December 13, 2018

Beyond Green Beer


Food-coloring-free St. Patrick’s Day Diversions
By Kristi Kates | March 10, 2018

Looking for some St. Patrick’s Day activities that don’t necessarily involve green beer? Here’s what’s happening around the North.

(Note: All events take place Saturday, March 17, unless otherwise noted.)

ST. PATRICK’S DAY PARADES
Traverse City
Said to be “the third longest-running St. Patrick’s Day parade in Michigan,” the 40th annual Ancient Order of Hibernians and The Northern Michigan Irish Queens St. Patrick’s Day Parade kicks off from Kilkenny’s Irish Public House at 400 West Front St. Don your green best and join the fun by calling Todd to confirm your participation at (231) 709-6500. After the parade concludes, head back to Kilkenny’s by 3pm for live music by longtime St. Pat’s regular performers Song of the Lakes, The Wild Sullys, and Blue Footed Booby.

Gaylord
Despite its Alpen style, Gaylord has been embracing the Irish holiday with its annual St. Patrick’s Day Eagle-101.5 Parade for 18 years. This year’s features Timothy Granahan, owner of Gaylord’s La Senorita Mexican restaurant. Makes sense, right? Regardless, the Gaylord parade kicks off at 10:30am with breakfast at Timothy’s Pub. The parade itself starts at noon. Call Mike at (989) 732-2341 if you’d like to participate.

SHAMROCK STORIES
Bring the kids to Between the Covers bookstore in Harbor Springs for the We Are Going Green! story time, a full St. Patrick’s-celebrating hour of storytelling, activities, crafts, and snacks. The event, which starts at 11:30am, requires a reservation: (231) 526-6658.

TIPPERARY (Or Not) TUNES
Harbor Springs
Need your St. Patrick’s Day to include music? If you’re looking for traditional Irish tunes, check out the Lounge at Nub’s Nob Ski Resort for live apres-ski music from Patrick Ryan, son of famed local Irish troubadour, Sean Ryan, and a talent in his own right.

Traverse City
If you’re looking to rawk, check out heavy metal band Jackyl (hit singles include “Down on Me” and “When Will It Rain”) at Ground Zero starting at 8pm (doors open at 7pm). Advanced tickets are $25 plus fees, and you can snag a reserved table by calling (231) 932-1300.

IRISH ROVING
The only Irish winery on the Leelanau Peninsula has big plans for St. Patrick’s Day, and owners Chreighton and McKenzie Gallaghers invite folks to both celebrate the holiday and, as they put it, “shake your end-of-the-winter blues!” on Friday, March 16. Admission is free, and from 5pm to 8pm, gets you a look at some great Irish dancing, 20 percent off all glasses of award-winning Rove wine or cider, and stunning sunset views from the highest point on the Leelanau Peninsula.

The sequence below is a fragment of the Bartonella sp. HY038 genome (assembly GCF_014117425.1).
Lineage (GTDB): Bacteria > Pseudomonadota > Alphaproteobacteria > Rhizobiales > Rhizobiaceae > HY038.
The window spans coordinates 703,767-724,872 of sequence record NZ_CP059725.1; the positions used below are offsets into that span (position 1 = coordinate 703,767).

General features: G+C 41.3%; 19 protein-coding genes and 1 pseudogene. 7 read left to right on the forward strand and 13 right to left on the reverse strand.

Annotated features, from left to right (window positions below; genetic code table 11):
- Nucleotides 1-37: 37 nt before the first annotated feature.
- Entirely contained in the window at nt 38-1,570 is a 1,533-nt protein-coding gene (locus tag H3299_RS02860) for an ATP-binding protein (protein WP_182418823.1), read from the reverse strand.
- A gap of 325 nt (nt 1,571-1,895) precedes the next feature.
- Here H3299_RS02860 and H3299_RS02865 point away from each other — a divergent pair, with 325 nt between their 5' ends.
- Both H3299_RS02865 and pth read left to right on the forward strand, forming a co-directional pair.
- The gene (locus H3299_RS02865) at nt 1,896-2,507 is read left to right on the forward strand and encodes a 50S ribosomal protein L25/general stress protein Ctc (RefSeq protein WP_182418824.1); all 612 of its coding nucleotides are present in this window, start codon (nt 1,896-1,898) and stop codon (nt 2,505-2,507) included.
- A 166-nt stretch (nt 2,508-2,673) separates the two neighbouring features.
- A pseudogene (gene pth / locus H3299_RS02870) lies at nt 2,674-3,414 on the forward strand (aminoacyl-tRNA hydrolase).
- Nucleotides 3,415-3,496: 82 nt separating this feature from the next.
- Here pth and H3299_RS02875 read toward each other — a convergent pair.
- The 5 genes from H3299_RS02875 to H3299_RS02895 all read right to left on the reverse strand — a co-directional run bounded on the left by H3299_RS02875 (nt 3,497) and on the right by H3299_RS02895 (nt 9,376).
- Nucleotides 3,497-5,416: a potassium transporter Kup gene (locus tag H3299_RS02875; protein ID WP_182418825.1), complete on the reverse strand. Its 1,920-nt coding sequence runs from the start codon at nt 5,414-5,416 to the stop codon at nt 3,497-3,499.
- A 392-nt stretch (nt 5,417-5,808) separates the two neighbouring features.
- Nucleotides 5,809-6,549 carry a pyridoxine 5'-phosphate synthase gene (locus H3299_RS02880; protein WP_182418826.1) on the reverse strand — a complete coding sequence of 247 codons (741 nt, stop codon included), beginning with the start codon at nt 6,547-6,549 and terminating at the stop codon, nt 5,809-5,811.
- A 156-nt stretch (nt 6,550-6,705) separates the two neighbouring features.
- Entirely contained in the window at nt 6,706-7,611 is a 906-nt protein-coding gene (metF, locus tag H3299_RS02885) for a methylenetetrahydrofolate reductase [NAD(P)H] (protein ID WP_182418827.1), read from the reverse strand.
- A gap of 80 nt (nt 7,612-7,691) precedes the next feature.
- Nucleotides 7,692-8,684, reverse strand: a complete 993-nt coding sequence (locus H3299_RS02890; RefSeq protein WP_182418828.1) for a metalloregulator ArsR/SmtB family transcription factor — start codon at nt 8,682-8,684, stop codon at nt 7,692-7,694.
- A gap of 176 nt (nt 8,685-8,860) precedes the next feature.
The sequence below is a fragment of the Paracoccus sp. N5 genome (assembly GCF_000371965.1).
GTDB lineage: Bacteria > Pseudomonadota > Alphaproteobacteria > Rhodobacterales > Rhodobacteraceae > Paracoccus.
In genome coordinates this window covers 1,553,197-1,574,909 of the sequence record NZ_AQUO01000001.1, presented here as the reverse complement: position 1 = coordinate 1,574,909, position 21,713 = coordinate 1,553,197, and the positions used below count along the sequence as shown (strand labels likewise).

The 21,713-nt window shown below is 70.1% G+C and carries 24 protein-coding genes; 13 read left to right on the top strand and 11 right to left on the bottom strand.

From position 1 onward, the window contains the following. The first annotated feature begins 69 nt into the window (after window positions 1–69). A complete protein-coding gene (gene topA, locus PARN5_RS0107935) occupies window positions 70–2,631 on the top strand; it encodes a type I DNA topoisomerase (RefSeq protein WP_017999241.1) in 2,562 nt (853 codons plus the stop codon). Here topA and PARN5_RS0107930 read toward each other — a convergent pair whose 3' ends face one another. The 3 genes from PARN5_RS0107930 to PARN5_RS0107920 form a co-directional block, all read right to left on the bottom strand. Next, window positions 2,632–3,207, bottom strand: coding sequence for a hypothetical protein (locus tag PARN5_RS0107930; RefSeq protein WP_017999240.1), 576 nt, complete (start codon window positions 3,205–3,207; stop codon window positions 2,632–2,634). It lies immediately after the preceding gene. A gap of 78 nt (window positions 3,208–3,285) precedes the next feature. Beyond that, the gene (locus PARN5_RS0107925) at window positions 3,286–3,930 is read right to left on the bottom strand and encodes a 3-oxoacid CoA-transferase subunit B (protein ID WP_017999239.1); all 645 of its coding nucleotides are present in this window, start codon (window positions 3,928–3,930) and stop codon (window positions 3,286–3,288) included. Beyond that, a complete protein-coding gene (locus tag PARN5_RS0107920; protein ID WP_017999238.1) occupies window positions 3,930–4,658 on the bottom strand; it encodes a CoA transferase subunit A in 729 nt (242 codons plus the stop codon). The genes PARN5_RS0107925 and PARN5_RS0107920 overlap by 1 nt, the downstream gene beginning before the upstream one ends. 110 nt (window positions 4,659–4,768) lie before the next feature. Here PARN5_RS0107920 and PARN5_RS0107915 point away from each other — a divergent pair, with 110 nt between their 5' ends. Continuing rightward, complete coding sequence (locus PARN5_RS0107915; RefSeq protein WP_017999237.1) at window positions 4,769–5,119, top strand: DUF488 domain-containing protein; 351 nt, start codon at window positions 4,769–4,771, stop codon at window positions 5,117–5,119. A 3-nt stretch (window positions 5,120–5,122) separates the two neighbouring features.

LEAPIN’ LEPRECHAUNS
Think you’re as fast as those elusive leprechauns? Try your luck at the National Cherry Festival’s 8th Annual Fifth Third Bank Leapin’ Leprechaun St. Patty’s Day 5K Foot Race. (Trust us, running it is far easier than trying to say it.) The race starts at 9am from Traverse City’s Warehouse District. Race fees, which start at $30 and increase March 6, include a commemorative T-shirt, a complimentary beverage (with photo ID), and free entertainment at the post-race party at the Workshop Brewing Company, 221 Garland St. There will also be medals for the top race finishers and prizes for Best Irish Costume.

LUCK OF LUDINGTON
Ludington’s St. Patrick Day festivities combine a race of its own (the 5K/10K Irish Jig Run at 9am) with a pile of additional events, including kids’ activities at the Sandcastles Children’s Museum (9am–3pm) and the Ludington Library (10am–2pm); a Kegs and Eggs breakfast event at Sportsman’s (9am–noon); a host of St. Patrick’s Day specials at participating downtown businesses (10am–6pm); and a Shamrock Parade, which starts at noon at the corner of South James Street and Ludington Avenue.

EMERALD ISLE
The self-proclaimed “American Emerald Isle,” Beaver Island, has a long history of Irish heritage and welcomes visitors to fly over and enjoy longtime traditions like the Beaver Island Alumni Basketball Tournament and Crockpot Cook-Off; quirky games like the cart race and fish toss right on Main Street; and the friendly (but tough!) tug-o-war competition between the “Fish Chokers” and the “Hay Seeders.”

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